Except, curiously, in the News of the World, which bought the pre-conference spin and cliamed that its latest BPIX opinion poll suggested Brown was ‘in with a chance’. Really?. The poll had Labour 14 points behind, enough for a 100 seat Tory majority. Twice as many polled thought Cameron would make a better PM than Brown, including 25% of Labour voters. This is not so much clutching at straws as hoisting an elephant on a thread.

The economic crisis – or rather Gordon Brown’s response to it – should have been the defining episode that cemented a bond with the people. But it hasn’t worked. Brown may have been receiving international praise at the G20 summit for promoting the fiscal stimulus that prevented a second Great Depression, but on the streets of Britain things are different. Unemployment is rising and business investment is down; banks are coining it in but, according to one paper at the weekend, people are selling their kidneys to get out of debt.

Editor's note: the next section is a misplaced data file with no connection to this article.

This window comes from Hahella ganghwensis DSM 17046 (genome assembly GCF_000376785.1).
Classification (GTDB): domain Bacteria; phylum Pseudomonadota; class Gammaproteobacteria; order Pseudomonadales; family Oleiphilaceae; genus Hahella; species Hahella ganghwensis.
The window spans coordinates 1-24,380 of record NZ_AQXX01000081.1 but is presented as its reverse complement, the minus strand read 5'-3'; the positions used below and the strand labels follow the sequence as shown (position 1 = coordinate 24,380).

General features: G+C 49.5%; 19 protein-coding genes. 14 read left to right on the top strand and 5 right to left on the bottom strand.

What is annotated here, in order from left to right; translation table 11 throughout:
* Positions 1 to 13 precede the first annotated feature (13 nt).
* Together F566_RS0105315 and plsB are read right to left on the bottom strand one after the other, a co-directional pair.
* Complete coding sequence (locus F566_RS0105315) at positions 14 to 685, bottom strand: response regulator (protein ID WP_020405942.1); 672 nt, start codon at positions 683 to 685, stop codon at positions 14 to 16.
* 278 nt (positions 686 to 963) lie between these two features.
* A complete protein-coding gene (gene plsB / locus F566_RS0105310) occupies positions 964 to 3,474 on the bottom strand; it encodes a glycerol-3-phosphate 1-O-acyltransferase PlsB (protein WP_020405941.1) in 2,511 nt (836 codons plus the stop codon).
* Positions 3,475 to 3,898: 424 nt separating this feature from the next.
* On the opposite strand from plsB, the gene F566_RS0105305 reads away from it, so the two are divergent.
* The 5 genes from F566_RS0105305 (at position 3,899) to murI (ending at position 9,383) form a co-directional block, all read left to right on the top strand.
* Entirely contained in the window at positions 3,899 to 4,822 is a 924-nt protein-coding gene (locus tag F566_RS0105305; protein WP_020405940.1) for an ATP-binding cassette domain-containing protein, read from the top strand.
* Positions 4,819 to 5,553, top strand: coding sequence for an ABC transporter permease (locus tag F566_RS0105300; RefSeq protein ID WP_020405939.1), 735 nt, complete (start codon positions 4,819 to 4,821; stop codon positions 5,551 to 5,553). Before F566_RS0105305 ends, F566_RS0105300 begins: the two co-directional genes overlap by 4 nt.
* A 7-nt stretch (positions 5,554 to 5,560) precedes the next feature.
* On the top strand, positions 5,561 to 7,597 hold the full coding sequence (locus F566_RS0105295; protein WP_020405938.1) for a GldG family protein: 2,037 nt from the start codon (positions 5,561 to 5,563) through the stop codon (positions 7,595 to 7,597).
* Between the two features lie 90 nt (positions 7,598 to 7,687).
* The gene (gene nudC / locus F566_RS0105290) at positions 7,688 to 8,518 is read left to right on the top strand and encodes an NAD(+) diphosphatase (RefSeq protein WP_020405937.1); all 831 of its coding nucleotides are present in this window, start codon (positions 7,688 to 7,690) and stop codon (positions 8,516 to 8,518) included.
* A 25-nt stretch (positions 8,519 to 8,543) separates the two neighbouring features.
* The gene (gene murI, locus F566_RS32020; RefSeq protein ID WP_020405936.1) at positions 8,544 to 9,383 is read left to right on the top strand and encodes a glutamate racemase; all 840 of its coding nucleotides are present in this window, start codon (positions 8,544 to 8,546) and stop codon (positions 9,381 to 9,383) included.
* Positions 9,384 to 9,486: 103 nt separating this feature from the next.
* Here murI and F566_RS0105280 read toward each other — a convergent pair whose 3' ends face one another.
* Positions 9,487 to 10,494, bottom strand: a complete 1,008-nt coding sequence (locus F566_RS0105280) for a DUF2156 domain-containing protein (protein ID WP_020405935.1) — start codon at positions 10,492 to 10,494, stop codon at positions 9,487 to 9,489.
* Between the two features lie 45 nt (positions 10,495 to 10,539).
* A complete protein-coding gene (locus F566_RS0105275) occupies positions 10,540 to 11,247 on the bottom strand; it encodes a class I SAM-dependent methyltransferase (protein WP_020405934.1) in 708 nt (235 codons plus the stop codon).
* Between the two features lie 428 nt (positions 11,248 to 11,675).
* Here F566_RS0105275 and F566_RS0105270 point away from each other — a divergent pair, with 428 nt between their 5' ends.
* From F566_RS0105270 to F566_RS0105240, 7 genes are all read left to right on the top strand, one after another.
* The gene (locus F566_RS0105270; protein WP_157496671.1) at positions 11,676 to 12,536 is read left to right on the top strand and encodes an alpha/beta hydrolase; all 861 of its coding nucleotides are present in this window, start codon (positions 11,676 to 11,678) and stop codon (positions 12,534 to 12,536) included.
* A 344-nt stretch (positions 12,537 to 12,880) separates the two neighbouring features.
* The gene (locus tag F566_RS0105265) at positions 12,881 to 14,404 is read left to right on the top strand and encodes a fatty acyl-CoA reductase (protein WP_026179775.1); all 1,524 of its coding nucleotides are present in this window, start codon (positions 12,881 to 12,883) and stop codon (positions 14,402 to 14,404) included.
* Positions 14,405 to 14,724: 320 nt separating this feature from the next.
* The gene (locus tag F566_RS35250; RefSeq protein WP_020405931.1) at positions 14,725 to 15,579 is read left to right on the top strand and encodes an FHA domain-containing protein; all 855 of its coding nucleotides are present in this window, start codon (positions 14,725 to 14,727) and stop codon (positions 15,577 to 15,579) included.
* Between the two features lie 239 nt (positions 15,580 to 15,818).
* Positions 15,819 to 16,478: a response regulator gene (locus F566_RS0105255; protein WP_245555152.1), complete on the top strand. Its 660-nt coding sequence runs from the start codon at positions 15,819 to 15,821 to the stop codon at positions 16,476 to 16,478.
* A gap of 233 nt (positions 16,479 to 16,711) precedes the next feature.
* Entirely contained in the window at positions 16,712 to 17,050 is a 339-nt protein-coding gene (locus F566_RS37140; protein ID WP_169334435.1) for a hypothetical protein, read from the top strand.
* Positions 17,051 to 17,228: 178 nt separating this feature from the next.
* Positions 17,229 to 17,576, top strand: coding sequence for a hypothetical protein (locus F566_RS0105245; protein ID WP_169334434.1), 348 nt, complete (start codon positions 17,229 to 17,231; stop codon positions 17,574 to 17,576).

It may be the most irksome cliché in modern politics, but it IS still the economy, stupid.

Brown’s latest wheeze has been to promise a Fiscal Responsibility Act requiring that the government to balance the books within four years This has taken New Labour’s passion for pointless legislation onto a new level. Introducing a law to make the government do what it is supposed to do anyway is not only a condemnation of the governments record, but an admission that it has lost control. There is already a law that requires governments to behave with fiscal prudence: it is called the Maastricht Treaty, though no one seems to bother about it now. Under EU rules, all member states are supposed to limit borrowing to no more than 3% of GDP. Britain is headed for a deficit of 12% next year, which just shows how pointless fiscal legislation is. If the government was serious, it would be paying down debt already, like the rest of us.